Second graders studied the works of painter Wayne Thiebaud, especially his use of surprising colors in outlines and shadows, and then created oil pastel paintings showing candy in an unusual context. Some students chose to create candy landscapes, while others chose to show their candy as a living object.
Second graders gathered leaves from various locations on the Bullis campus in order to preserve the fall through art. They arranged the leaves in symmetrical, radial patterns inside a wooden hoop and then placed their arrangements in sticky contact paper. Later, we added holes around the edge of the contact paper, and sewed our leaf collages to the handpainted wooden hoops to create decorative wall hangings.
Second graders studied various family snapshots and then did a series of sketches showing families engaged in favorite activities—camping, playing at the beach, riding roller coasters or just hanging out together. Students then made larger drawings first in crayon, and next painted over the crayon with watercolor, using a technique called wax resist.
Second graders read The Noisy Paint Box: The Colors and Sounds of Kandinsky’s Abstract Art, by Barb Rosenstock. After learning more about Kandinsky’s life, and the connection between music and abstract art, students listened to four very different pieces of music, and represented each piece through line and color. Students were challenged to represent moods in work by Janet Jackson, Miles Davis, Beethoven and Bob James.
Second graders continue their studies of radial symmetry, first started in their circular leaf project in the fall, by creating bright, chromatic paper snowflakes. Students then fill the holes created in the cut-paper snowflakes with colored tissue paper, making an effort to repeat colors and shapes to create true radial symmetry. We then placed the completed collages in a window to give the effect of stained glass.
Landscape painting comes from a long history of studying nature, light, color and atmosphere. Students worked with dry pastel and watercolor, drawing and painting images of the Bullis campus. They created compositions based on their interests in architecture, land and sky.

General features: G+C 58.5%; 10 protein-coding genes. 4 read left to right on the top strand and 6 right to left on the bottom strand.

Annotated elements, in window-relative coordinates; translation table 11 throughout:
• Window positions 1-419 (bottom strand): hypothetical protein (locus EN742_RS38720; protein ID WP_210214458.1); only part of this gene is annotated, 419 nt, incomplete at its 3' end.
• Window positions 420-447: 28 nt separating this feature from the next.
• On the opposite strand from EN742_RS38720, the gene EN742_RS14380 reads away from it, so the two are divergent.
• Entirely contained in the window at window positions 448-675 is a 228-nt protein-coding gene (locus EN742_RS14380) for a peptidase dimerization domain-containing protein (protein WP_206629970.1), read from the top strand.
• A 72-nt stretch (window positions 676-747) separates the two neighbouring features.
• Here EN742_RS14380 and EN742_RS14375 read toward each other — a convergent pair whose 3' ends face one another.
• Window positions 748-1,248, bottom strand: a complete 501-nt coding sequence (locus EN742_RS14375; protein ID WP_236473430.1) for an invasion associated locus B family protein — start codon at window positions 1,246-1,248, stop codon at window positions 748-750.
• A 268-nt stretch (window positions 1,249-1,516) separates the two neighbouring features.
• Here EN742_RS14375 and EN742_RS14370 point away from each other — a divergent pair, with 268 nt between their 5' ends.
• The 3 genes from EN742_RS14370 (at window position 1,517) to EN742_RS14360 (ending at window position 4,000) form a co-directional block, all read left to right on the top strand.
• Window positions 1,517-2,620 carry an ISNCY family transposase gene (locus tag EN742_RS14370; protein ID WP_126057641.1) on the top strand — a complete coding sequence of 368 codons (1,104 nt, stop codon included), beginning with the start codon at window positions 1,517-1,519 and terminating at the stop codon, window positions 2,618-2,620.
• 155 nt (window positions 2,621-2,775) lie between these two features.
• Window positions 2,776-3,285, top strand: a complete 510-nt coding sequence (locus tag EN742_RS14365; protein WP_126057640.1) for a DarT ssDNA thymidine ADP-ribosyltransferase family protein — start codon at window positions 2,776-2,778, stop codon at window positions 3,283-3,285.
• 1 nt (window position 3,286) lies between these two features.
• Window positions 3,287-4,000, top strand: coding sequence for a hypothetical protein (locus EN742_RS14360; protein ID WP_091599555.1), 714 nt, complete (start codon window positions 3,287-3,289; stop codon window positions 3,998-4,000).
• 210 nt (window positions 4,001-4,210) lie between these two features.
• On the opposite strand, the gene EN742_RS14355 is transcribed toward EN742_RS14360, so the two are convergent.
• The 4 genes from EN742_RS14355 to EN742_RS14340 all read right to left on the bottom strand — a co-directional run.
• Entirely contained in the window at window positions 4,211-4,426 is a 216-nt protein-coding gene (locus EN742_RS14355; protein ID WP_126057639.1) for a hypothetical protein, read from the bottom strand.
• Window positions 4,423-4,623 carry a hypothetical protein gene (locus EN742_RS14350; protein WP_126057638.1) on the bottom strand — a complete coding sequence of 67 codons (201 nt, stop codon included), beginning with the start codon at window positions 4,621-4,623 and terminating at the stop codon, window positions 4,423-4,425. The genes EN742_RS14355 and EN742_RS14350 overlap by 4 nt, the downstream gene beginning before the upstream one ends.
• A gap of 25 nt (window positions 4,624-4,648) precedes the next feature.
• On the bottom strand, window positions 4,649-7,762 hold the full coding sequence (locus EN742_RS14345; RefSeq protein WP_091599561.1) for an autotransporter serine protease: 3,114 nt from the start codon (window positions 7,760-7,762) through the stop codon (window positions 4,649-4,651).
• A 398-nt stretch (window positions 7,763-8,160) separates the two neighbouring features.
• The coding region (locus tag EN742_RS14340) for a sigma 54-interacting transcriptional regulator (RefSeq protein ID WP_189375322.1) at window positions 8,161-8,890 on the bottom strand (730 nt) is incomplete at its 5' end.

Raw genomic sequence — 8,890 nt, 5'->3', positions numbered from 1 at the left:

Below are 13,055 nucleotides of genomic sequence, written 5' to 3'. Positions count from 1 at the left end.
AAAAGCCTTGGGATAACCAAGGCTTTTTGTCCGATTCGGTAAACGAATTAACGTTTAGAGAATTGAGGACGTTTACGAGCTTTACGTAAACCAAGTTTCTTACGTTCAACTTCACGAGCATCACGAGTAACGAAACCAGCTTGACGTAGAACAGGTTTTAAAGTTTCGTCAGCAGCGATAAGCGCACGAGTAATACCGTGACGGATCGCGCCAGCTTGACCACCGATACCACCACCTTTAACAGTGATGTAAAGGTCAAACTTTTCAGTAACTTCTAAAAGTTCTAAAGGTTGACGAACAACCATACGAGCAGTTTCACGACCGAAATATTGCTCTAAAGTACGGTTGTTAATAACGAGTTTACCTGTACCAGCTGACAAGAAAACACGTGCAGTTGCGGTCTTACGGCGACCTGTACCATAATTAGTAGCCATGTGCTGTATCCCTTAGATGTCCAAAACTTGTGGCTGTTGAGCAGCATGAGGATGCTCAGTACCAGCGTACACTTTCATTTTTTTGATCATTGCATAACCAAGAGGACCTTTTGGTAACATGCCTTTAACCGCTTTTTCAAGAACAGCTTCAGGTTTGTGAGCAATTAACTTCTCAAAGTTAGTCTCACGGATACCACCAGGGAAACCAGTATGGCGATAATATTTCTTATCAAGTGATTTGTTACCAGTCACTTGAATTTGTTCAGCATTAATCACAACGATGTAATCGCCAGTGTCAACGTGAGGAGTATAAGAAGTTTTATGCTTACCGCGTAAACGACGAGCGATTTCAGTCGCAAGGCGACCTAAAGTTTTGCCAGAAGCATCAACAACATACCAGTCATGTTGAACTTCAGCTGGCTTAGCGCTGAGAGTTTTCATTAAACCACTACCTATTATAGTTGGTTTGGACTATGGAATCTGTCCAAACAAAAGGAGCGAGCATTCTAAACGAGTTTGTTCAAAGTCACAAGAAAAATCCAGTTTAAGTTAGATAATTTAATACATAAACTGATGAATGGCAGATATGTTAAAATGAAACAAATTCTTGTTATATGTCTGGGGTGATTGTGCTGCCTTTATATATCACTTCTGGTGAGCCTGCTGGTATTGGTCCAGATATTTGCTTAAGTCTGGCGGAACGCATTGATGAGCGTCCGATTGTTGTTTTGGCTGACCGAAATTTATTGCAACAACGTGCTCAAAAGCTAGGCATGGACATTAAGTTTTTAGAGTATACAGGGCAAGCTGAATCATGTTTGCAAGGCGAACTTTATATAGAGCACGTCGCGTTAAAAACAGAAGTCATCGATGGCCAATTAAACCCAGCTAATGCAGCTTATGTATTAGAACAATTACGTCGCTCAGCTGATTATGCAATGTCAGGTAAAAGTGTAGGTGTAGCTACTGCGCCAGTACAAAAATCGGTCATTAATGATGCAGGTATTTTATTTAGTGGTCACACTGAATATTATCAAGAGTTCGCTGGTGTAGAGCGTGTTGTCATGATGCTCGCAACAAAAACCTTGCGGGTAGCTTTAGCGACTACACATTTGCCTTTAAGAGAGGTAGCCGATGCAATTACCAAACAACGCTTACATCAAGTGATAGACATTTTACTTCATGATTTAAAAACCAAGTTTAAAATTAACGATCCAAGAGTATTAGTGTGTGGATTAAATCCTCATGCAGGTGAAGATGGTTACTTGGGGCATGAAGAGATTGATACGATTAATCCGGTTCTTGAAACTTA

Pinch pots are a simple form of hand-made pottery produced from ancient times to the present and one of the most basic forms of hand built pottery. Pinching creates pottery that can be ornamental or functional, and has been widely employed across cultures and times. Students combined two pinch pots to create a clay spirit animal, a creature that embodies their personal interests and character.
Coil, also referred to as “chord,” is another hand-building technique with a long tradition. The structure of the ceramic is based on the design of the coils being layered on top of one another. Students designed and built a coil vessel by rolling each individual coil, stacking and blending to form a sturdy form.
For their final project of the trimester, students redesigned book covers. Ms. Clarke, Upper School Librarian, helped students choose books that were rarely checked out and with covers that were either dated or not intriguing. Students studied “Swiss Style Design,” which is based largely in minimalism, bold colors and use of text, and translated the content of the book into a new exciting and modern cover. Students handled all measurements, designing, printing, binding, and finishing their books, which were then placed back into the Library’s circulation.
In Adobe Illustrator, students learned how to master the Pen Tool (one of the most feared aspects of Adobe Suite!) in order to create a custom logo. Students created the outline of a shape and filled it with a pattern that they also created.
Using Adobe Photoshop, students recolored black and white photos. They learned how to create layers, adjust colors and use the brush tool to overlay color variations on top of each other.
Students imagined they were designing a sculptural frieze for the new Bullis Discovery Center. As a class, they generated a list of ideas for "A Day in the Life at Bullis." The students collaborated and created ideas for the events, people or parts of the campus that should be represented and used the bas-relief carving technique to create each piece.
A mandala is a Hindu or Buddhist graphic symbol of the universe that is used chiefly as an aid to meditation. Typically one is designed as a circle enclosing a square with a deity on each side or divided into four separate sections with repeated patterns of a particular image. During this unit, students created a personal mandala. The mandala is a symbolic representation of each student as a diverse and unique individual. They included symbols of their past, present and future goals, hopes and dreams, things that are important or “sacred” and anything that makes them a unique, diverse and important individual.